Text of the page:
Maryland Law Expands Eligibility for Special Immigrant Juvenile Status

Last Updated

July 1, 2014

Special Immigrant Juvenile Status (SIJS) allows undocumented minors who have suffered abandonment, neglect, or abuse by a parent to become lawful permanent residents.  To qualify, the child must have an order from a juvenile court demonstrating that he or she is dependent on the state and cannot be safely reunited with parents.  Federal law allows children under the age of 21 to qualify, but many potential beneficiaries between the ages of 18 and 21 are left out.  Their state courts only have jurisdiction over children younger than 18, so they cannot obtain the necessary court order to apply to USCIS.

Michelle Mendez, an attorney with Catholic Charities Immigration Legal Services of the Archdiocese of Washington, encountered many Maryland children unable to obtain Special Immigrant Juvenile Status because the state’s juvenile courts did not have jurisdiction over children once they turned 18.  “We found ourselves representing many minors at risk of ‘aging-out’ and then meeting even more minors who had lost the opportunity to obtain the SIJS factual findings predicate order solely because they had reached the age of 18,” Mendez said. To fix the problem, Catholic Charities partnered with various government and non-profit organizations to push for a state bill to expand the jurisdiction of Maryland’s juvenile courts by changing the Maryland Family Law definition of a “child” to include unmarried individuals younger than 21 (rather than 18).

The bill, H.B. 315 was backed by a diverse coalition including the Maryland Legal Aid Bureau, the Maryland Office of the Public Defender, the Homeless Persons Representation Project (HPRP), family law attorneys, and child welfare representatives.  Mendez was able to garner support from diverse allies by portraying the bill a child welfare measure, rather than an immigration bill. “For the Maryland Public Defender, we emphasized the importance of a responsible adult in the lives of teenagers to keep them on the right track,” she said. “For the HPRP, we highlighted the cases where these minors were thrown out of the house once they turned 18. Then, we explained that the bill would help curb homelessness by allowing a judge to order a guardian or custodial parent to be responsible for the minor until that minor turns 21. This would allow teenagers more time to learn English, integrate, become acquainted with American society and, as a result, decrease their potential for homelessness.”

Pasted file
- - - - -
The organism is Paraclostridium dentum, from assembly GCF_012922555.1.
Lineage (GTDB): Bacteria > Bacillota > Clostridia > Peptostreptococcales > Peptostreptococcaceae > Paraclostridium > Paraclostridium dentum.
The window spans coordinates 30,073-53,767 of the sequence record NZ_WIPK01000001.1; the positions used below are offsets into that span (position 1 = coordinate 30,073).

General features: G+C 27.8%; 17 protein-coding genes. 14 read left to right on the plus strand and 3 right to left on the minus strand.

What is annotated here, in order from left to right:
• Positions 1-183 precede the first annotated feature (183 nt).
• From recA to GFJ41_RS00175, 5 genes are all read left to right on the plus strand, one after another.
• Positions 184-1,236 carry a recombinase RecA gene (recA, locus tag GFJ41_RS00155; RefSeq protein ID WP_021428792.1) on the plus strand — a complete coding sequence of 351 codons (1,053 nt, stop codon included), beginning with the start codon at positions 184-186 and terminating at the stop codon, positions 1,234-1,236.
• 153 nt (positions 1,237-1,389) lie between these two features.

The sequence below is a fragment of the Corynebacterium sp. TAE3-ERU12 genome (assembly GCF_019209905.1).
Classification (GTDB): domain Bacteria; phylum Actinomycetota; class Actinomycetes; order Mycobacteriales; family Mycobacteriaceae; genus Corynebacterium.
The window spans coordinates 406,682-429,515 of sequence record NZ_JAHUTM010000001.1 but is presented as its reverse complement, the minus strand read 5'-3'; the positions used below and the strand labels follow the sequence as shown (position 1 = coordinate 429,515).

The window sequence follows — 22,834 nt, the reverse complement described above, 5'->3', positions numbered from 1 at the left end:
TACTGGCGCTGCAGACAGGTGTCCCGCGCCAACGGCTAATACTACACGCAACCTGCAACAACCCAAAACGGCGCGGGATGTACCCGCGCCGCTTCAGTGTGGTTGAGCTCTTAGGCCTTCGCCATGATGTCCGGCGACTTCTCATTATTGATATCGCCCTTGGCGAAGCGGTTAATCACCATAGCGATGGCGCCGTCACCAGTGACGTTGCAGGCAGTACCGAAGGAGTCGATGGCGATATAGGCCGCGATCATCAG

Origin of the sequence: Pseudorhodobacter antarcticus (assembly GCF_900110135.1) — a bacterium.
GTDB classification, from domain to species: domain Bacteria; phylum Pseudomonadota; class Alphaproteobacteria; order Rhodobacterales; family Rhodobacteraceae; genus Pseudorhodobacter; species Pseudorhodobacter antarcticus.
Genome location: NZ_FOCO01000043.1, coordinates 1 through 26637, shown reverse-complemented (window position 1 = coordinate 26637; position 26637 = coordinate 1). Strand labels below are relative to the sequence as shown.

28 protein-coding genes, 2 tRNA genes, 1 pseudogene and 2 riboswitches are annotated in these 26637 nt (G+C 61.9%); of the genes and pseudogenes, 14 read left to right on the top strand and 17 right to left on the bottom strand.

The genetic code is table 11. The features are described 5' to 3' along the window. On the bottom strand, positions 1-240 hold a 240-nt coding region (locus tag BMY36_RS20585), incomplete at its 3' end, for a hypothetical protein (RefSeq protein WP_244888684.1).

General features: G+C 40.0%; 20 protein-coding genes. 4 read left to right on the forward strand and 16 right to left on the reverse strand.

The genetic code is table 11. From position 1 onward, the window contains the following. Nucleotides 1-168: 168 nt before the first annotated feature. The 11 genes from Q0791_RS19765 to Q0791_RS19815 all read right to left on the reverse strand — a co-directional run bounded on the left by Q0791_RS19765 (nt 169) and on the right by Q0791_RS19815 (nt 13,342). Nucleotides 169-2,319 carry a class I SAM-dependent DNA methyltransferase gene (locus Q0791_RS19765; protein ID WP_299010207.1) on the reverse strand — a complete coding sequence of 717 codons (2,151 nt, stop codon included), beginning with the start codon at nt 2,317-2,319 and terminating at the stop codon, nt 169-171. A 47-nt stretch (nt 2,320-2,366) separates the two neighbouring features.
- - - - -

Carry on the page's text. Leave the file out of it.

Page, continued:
The bill passed in Maryland’s legislature without any opposing testimony, was signed into law in April, and goes into effect in October. New York has passed a similar bill, and other states are considering the issue. For advocates who would like to champion similar legislation, Mendez advises partnering with a legislator who has a track record of success and the respect of peers. “Keep your efforts as low-key as possible, and do not involve the media or any group who will divulge your bill to a wider audience,” she said. “Less is more with this type of bill. Many of us will want to reach out to traditional immigration allies, but those allies will often bring with them anti-immigration opposition.” Mendez also said it was important to carefully select individuals to testify in support of the bill.  “They should represent different ethnic backgrounds to note the diversity in the class of beneficiaries,” she said. “We had a uniformed Marine Sergeant testify who, to no avail, sought to be the guardian of his 20-year-old sister who survived the earthquake in Haiti but was orphaned as a result.”

If you would like more information about seeking Special Immigrant Juvenile Status, visit USCIS’s website about the program. USCIS has also released a new resource about Special Immigrant Juvenile Status specifically for juvenile courts.